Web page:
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Dec 02

Tiger’s Back

Tiger’s Back – Will He Ever Be “Crazy Good” Again?

Watch Tiger at the 18 Man Hero Challenge

All right, whatever Tiger Woods has done to repair whatever is wrong in the physical, mentalize away whatever is bugging him in the mind, and retooling the swing that won a blizzard of tournaments in his early career, it’s time for him to step out and try a test flight. That test will take place at his old home course in Orlando, Isleworth, December 3 through 7 in the 18 Man Hero Challenge. We’ve got be wondering how it will go.

tiger 2 Tiger had the option of hiring some wise old guru who would reshape him into a winner again, but he decided to hire a second pair of eyes instead. Some have criticized the choice of Chris Como, who is a “specialist in biomechanics of the golf swing,” but I see his point. When you’ve been at it this long, won that much, and still compete so fiercely, it sounds counter-productive to just turn your will over to a master, because you already are one. It’s not like law – “The man who defends himself has a fool for a client.” No, this has to be a collaborative effort, and you can’t ask someone like Tiger to stay out of his own process.
Golf Simplified logoThe sixteen-year-old tournament will include a strong field, but isn’t so glaringly public that we can dissect every move he makes, and open him up to the prattle of haters and adorers alike. I can’t imagine the number of questions he’ll want to answer for himself, from “Can I last?” to “Will I ever be crazy good again?”

Where do all the goals fit into this part of the recovery process? Does his mind ever go to the Nicklaus question anymore? Does his age of thirty-nine trouble him in ways out of the ordinary?

tiger 1That’s a question that would interest a fan. What’s thirty-nine for an athlete like that? For a more sedentary person, I can offer some experience. Thirty-nine is a wonderful age, where you can do all kinds of things well, and some about one percent less well. For someone as fit as Woods, however, that process has probably been stalled in large measure. Maybe if he got “crazy good” again, he could still be on track to set some more records, and even beat Rory once in a while.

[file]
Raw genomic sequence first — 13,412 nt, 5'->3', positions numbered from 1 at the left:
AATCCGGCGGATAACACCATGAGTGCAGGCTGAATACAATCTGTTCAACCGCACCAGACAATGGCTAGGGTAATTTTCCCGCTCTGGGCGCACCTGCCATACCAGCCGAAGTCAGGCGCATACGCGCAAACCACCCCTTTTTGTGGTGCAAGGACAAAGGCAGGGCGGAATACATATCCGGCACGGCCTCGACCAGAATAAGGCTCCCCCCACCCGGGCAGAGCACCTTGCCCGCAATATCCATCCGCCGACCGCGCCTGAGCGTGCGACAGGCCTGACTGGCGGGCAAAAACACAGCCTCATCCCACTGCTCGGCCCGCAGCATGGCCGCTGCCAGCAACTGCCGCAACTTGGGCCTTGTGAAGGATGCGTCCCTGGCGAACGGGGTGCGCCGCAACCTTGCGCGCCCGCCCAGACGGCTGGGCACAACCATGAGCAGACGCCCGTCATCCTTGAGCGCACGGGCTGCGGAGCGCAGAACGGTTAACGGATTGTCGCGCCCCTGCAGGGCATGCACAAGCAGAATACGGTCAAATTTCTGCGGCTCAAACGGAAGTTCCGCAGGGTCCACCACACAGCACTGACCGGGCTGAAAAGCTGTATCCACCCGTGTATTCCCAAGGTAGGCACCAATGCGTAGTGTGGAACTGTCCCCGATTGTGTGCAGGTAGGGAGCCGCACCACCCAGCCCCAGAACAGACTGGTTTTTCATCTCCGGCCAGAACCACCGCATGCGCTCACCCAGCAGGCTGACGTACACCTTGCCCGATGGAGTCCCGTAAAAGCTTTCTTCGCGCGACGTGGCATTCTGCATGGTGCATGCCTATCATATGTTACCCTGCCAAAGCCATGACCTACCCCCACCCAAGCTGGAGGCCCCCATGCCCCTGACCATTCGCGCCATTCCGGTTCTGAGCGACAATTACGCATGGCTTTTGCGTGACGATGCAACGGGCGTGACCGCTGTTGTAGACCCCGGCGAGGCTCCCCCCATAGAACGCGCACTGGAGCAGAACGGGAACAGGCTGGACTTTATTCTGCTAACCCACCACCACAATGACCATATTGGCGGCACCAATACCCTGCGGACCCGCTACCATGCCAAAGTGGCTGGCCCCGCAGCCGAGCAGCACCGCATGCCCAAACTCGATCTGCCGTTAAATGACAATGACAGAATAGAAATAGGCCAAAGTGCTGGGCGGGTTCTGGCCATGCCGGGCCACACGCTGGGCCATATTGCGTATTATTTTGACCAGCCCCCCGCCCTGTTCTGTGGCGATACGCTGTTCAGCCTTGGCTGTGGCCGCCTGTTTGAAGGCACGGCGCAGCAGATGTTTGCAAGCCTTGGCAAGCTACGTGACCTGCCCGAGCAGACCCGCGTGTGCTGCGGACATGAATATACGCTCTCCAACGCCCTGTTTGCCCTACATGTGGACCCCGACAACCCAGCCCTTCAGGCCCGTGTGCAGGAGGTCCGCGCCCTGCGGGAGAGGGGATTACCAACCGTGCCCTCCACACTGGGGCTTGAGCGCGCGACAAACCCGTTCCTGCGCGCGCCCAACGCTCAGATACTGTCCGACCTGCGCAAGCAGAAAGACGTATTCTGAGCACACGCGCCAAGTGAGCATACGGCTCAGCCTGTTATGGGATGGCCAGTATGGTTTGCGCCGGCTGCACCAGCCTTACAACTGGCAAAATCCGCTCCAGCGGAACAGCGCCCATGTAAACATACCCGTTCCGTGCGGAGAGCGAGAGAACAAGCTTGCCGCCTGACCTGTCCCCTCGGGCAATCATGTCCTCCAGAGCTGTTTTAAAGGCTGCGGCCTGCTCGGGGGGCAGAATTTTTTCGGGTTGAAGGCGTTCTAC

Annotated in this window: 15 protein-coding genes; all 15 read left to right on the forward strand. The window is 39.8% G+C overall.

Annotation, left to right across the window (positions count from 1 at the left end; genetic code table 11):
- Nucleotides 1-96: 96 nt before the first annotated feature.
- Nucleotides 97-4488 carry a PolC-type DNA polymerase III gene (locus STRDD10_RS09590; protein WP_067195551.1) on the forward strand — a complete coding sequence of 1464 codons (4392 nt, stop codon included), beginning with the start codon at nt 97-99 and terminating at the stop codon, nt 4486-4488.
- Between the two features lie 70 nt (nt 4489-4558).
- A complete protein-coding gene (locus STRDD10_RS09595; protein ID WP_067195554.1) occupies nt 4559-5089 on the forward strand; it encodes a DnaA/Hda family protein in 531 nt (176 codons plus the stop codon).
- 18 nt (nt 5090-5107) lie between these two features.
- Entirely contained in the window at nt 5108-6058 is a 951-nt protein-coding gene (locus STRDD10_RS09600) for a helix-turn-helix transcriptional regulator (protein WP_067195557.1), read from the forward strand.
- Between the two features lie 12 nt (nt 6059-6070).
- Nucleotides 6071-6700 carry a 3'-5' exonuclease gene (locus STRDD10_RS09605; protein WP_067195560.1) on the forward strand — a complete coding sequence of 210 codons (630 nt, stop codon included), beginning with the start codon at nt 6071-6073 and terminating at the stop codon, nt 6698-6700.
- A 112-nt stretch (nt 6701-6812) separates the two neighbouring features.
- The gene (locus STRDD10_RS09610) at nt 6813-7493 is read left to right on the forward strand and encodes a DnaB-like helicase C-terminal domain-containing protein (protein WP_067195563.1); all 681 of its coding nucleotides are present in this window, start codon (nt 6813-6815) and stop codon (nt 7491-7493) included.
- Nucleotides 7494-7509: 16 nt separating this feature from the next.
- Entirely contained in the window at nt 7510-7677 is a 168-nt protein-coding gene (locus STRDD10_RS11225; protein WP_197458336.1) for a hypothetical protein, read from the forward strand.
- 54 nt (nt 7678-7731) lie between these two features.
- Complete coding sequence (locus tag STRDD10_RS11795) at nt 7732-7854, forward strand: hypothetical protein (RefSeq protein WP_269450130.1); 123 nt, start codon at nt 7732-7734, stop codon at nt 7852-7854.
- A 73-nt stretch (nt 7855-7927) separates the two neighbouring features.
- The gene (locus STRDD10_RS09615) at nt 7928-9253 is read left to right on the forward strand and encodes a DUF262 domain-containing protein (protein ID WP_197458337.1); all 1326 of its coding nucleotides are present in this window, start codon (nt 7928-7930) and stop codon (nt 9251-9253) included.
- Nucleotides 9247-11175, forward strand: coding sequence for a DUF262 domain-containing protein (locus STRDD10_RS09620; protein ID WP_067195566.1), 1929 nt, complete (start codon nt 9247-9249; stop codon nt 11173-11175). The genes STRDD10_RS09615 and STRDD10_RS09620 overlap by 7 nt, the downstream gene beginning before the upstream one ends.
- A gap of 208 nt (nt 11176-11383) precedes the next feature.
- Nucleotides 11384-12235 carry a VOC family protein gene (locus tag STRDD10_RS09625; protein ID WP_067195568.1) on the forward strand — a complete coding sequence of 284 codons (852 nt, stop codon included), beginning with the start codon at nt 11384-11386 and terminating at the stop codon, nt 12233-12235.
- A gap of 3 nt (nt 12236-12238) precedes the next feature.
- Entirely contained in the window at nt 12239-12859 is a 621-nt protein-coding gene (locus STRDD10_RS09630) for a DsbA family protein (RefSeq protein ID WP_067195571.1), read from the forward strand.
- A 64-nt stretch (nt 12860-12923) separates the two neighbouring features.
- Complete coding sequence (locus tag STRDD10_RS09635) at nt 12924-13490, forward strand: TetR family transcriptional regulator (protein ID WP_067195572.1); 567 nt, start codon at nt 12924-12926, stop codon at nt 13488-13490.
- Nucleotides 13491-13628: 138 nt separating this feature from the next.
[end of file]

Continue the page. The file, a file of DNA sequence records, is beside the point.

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As someone who comes from a regular touring profession, I am particularly interested in where Wood’s mind has settled. After years of repetitive performance, no matter how much you love it, minds can wander to other ways of living, and the original “beat your head against the weekly brick wall” sometimes doesn’t feel as good as it used to. My mind has wandered to all sorts of alternatives, something I swore would never happen. Would something like this ever happen to Tiger Woods, who came to this earth to win a gazillion golf tournaments, and more than anyone else?

How malleable is Woods to makinig adjustments to a body that insists upon them? Is he chasing a restoration project to refashion the swing of yesteryear, or is he more deeply analytical and sly about it, allowing himself to evolve? I can’t imagine him becoming a lyric, ball sweeper type of player. He’s got an extraordinarily strong body, and knows how to time it for creating distance. He’d never want to give that up.

I’m sure he realizes that it isn’t a matter of life and death to make something prodigious happen this weekend – it is just a test flight, after all. He’s a calculating person, preparing for tournaments several weeks ahead while he plays. What I’m waiting to see is whether the simplest of all questions will be answered – I admit it. Will he ever be “crazy good” again?
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About the author

G.F. Skipworth

has spent every available moment playing golf or studying the greats since the 60s, in between world tours as a classical musician, Harvard studies in Government or as the author of a dozen novels. Nicklaus and Snead may be the statistical greats, but Skipworth is a life-long devotee of Gary Player, and considers meeting the South African at the Jeld-Wen to be an unforgettable milestone. His driving passion in golf these days is to raise viewer interest in the LPGA.